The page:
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Vedder Thinking | Articles 3 Principles for Compliant Communications With Competitors

Part Two of Three, Corporate Compliance Insights


The following article is the second of a three-part series on compliance issues published in Corporate Compliance Insights on February 15, 2019, authored by Shareholder Brian K. McCalmon, To read the article on the Corporate Compliance Insights website, please click here.

Steering Clear of Antitrust Pitfalls

Knowing how to engage in competitor interactions is often more art than science. There are few clear lines of conduct to guide information exchanges made for legitimate business reasons. But broad principles do exist to help you consider your options carefully. Vedder Price’s Brian McCalmon discusses.

Throughout the country, sales managers, supervisors and executives attend antitrust trainings with varying degrees of regularity and detail. Antitrust as a corporate and individual pitfall is familiar to most doing business in the United States and abroad. If asked, most sales executives and line personnel can list the most dangerous and easily spotted scenarios to avoid: Don’t ask competitors about their pricing plans; don’t talk to competitors about customers; if competitors begin to discuss forbidden topics in a trade association meeting, stand up, announce your departure for the record and abruptly exit. This is all Antitrust 101.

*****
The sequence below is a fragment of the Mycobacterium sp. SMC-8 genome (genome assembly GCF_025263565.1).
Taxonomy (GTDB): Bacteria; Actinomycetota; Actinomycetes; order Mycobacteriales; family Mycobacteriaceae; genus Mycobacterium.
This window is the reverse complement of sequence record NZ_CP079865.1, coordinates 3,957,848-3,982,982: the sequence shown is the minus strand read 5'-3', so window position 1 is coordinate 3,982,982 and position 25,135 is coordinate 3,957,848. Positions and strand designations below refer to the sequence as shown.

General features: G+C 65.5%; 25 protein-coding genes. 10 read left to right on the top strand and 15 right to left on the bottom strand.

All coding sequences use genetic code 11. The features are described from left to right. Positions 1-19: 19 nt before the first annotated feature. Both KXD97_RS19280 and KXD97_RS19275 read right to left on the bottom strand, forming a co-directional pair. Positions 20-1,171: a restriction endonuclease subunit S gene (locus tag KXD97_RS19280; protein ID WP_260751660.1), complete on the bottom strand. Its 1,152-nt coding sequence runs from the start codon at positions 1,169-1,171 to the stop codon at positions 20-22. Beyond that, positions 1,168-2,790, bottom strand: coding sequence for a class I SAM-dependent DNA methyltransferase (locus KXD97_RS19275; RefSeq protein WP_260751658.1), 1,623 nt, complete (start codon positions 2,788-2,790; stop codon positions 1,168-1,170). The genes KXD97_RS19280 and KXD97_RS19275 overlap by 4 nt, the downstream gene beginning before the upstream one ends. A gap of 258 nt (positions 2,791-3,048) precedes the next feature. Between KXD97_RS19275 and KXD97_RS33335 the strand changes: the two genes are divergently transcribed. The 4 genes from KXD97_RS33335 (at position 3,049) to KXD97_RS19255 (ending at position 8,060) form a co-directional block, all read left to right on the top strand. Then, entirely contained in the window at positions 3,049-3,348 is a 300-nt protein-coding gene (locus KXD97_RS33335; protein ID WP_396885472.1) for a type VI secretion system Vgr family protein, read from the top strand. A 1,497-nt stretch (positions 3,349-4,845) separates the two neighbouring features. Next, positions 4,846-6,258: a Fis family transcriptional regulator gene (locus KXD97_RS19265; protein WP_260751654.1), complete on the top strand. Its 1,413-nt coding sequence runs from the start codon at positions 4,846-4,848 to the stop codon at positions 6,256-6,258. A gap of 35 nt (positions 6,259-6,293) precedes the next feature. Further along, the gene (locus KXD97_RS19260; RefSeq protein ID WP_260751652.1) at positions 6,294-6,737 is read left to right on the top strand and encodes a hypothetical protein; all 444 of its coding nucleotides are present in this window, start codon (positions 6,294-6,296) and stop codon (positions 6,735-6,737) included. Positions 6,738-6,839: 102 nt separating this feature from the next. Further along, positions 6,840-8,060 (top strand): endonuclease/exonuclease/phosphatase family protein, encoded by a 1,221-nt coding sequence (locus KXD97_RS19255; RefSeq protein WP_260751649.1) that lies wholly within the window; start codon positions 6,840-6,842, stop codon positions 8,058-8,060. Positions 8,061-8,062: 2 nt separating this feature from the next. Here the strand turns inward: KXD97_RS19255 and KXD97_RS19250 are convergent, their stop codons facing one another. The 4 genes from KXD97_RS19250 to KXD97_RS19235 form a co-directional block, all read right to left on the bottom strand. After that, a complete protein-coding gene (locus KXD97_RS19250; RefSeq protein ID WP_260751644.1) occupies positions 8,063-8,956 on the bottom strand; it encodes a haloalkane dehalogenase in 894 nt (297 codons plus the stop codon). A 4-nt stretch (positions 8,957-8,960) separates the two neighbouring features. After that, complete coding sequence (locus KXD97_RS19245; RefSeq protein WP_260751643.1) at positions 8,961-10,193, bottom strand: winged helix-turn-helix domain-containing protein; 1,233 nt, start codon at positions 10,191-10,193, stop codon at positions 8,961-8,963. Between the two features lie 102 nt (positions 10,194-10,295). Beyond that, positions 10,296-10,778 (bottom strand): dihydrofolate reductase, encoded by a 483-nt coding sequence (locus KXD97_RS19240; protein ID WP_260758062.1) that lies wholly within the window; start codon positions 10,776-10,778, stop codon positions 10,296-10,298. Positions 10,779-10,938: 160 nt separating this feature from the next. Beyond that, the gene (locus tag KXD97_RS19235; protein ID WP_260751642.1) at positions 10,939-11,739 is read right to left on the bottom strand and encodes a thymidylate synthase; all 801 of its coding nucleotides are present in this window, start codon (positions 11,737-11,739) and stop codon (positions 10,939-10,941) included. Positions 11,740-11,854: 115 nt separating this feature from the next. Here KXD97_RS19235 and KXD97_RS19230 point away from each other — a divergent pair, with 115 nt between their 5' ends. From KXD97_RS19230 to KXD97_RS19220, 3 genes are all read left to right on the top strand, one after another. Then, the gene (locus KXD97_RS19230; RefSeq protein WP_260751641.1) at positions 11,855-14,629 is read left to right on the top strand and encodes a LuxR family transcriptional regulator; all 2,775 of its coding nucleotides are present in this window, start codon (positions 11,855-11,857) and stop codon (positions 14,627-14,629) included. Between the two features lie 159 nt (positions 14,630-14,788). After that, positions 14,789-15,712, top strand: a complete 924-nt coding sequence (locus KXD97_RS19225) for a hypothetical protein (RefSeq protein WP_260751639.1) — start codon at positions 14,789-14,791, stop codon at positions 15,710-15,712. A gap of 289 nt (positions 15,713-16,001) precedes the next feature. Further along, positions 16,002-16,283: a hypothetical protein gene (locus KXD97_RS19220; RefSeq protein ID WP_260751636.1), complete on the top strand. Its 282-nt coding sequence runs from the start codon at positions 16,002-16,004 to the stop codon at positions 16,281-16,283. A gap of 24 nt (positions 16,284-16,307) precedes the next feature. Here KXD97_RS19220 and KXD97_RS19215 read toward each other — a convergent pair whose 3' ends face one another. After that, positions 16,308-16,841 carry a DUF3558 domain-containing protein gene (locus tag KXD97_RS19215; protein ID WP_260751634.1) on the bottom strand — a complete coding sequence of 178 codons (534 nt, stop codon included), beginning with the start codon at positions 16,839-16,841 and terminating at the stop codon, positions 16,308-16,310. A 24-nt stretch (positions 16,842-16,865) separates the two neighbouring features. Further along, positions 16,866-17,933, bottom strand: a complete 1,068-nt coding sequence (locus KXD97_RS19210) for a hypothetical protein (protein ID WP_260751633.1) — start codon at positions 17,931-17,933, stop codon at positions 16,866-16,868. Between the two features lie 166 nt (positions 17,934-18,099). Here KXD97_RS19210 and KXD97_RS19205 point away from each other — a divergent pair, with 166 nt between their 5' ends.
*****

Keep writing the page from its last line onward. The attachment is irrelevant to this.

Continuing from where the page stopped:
But there is an Antitrust 102 and 103, and situations calling for a deeper understanding of antitrust may be thrust upon senior executives before they have had time to digest the consequences of a bad choice in the moment. Some risks may be so unobvious that the executive may never see the antitrust consequences at all. And a healthy respect for the antitrust laws, coupled with a poor understanding of them, has led to the unnecessary stifling of potentially efficient corporate initiatives. A deeper understanding of how communications with competitors, suppliers and customers may violate competition law can reduce risk and allow more efficient and procompetitive arrangements to flourish.

Principle 1: You can obtain the information you reasonably need.

Except for price-fixing or other forms of explicit market manipulation, information exchanges typically occur as part of a broader business arrangement: An acquisition or joint venture requires due diligence, a services subcontract requires the disclosure of customer names and locations or a general contractor needs a price from a competitor-subcontractor for a teaming agreement on a government contract.